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How to make money on the Net
Narayan Krishnamurthy, Outlook Money | May 15, 2006
It's a sign of the times: an artist who's not starving in a garret, who's Net savvy, and who sells his paintings online -- for a healthy profit. Meet Bangalore's Udipi Vasudevarao Umesh, who is a medical transcriptionist during office hours and an artist and Net businessman otherwise. And he makes money on both: the medical transcription gives him a steady bread-and-butter income, while selling paintings is the jam.
Strangely, Umesh did not go online to make money. "I wanted to try out my creative skills whenever time permitted," he says. "But I did not expect it to take off the way it has."
Over the past six years, Umesh has set up a regular business centre at home. He does his medical transcription online from his home office, and uses the rest of the time to paint and upload his inventory online. Umesh admits that he is an accidental businessman, and says that he enjoys both his jobs. And, now with his childhood passion for art bearing fruit, Umesh wants to take up the cause of other artists and get them a better deal than what art houses offer.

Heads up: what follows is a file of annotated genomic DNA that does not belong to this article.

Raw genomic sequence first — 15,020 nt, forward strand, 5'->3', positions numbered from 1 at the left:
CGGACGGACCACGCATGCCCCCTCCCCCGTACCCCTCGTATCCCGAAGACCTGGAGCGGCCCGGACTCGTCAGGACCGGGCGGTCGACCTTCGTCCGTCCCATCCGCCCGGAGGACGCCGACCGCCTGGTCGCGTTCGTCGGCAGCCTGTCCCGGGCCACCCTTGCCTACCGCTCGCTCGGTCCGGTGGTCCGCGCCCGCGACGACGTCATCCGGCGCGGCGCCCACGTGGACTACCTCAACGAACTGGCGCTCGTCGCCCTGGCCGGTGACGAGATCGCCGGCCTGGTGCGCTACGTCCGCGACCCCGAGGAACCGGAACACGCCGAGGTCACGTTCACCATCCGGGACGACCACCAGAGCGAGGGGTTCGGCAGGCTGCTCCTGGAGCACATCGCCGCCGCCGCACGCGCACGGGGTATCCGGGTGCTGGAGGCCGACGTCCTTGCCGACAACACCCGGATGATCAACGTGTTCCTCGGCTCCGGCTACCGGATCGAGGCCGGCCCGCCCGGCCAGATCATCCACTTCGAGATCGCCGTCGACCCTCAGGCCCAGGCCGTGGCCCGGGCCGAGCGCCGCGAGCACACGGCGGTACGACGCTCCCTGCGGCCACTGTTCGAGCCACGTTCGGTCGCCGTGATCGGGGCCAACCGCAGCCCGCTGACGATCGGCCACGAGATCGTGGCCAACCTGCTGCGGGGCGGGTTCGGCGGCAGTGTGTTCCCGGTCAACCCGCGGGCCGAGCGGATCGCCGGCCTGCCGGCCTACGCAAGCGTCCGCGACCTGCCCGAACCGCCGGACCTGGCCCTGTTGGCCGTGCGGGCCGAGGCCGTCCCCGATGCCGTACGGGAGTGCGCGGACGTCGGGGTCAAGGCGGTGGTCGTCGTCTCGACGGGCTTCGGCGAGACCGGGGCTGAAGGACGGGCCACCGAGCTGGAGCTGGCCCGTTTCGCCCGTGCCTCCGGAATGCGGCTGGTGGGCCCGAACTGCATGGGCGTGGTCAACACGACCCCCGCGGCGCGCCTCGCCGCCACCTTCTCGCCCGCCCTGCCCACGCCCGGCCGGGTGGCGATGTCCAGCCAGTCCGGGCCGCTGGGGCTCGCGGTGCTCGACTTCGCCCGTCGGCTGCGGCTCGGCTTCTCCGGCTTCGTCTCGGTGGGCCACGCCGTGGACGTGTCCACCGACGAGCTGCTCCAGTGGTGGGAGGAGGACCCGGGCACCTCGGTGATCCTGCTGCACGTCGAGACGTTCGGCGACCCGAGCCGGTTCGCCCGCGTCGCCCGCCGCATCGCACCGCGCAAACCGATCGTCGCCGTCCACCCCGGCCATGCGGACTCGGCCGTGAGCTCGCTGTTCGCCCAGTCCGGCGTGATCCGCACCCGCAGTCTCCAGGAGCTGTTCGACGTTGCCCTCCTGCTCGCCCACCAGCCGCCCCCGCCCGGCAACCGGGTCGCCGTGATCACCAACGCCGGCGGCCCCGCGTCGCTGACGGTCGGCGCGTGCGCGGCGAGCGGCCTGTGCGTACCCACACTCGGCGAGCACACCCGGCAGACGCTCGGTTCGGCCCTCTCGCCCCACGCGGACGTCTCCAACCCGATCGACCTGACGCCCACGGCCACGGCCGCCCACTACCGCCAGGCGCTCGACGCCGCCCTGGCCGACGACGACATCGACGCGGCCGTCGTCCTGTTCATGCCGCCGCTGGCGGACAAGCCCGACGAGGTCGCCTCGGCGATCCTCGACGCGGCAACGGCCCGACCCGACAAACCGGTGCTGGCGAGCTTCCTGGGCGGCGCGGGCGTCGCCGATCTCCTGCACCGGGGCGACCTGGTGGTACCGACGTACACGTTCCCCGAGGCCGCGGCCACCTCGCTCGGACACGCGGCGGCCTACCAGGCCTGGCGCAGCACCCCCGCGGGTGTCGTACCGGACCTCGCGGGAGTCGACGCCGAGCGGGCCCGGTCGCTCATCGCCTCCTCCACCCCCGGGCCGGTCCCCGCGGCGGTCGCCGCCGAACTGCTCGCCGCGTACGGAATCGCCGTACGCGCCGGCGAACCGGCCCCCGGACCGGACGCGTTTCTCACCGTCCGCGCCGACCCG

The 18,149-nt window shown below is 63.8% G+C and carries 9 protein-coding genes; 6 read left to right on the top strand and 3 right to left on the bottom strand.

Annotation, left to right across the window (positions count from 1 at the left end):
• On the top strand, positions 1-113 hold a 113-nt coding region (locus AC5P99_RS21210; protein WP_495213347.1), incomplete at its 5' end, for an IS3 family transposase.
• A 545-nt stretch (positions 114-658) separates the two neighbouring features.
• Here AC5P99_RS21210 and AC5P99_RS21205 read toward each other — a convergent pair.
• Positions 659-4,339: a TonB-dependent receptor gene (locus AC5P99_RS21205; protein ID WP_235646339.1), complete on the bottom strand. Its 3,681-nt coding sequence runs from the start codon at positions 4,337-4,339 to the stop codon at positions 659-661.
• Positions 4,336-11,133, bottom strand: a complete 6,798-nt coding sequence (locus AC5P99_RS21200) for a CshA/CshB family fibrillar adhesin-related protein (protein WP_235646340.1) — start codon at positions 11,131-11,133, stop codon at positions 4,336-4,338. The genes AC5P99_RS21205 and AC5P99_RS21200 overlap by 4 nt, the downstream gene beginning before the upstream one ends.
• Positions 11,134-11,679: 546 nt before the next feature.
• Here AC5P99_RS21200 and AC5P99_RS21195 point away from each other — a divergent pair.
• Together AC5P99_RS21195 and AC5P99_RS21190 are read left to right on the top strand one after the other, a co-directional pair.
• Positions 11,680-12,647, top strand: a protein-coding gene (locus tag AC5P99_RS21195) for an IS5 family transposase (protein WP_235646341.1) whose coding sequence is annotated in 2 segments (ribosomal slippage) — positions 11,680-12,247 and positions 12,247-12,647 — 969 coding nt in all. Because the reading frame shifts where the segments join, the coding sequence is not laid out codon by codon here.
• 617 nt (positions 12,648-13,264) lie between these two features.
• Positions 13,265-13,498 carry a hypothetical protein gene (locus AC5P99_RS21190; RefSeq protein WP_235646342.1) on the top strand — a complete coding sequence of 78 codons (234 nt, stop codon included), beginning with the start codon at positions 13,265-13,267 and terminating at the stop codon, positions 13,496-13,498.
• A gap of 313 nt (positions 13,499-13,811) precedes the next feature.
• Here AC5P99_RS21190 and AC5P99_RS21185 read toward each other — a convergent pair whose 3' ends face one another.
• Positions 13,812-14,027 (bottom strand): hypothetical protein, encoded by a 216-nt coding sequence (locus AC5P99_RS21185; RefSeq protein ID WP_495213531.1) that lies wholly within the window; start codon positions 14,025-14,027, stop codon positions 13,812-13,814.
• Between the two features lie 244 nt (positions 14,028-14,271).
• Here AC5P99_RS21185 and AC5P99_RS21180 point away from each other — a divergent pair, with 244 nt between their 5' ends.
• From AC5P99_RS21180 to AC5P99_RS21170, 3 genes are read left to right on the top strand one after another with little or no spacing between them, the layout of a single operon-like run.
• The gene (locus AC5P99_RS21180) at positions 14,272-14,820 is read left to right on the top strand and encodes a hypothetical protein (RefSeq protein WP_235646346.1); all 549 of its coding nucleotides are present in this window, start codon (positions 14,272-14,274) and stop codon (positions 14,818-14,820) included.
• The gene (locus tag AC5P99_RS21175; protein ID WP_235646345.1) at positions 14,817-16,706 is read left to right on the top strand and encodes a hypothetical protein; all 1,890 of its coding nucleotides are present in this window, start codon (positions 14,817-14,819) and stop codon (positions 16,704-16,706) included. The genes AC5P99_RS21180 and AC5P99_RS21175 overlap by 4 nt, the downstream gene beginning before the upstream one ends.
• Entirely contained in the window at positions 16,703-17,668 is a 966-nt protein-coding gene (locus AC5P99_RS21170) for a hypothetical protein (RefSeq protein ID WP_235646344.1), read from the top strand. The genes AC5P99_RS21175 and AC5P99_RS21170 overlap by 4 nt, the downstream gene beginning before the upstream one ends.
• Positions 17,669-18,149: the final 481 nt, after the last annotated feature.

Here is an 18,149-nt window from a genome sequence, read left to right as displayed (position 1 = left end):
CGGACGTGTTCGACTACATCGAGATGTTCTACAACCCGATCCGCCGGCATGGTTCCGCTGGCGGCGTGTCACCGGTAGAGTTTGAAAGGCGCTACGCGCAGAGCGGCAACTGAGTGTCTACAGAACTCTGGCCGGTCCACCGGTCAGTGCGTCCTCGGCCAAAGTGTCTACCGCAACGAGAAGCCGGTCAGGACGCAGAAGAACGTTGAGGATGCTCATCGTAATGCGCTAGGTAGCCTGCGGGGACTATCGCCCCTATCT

Click start: Umesh is not alone. There are dozens of entrepreneurs who have realised that the Internet makes for a great marketplace and store, without the hassles of a brick-and-mortar outfit. Says Harish Bijoor, brand expert and CEO, Harish Bijoor Consults: "There is wide scope to treat the Internet as a marketplace and make best use of it to further business interest."
And, of course, what has helped immeasurably is the change in shopping behaviour in the country, where there's someone buying online almost every minute. The presence of online shopping catalogues are testimony to the changing buyer preferences and the comfort that they find in transacting online to make their purchases.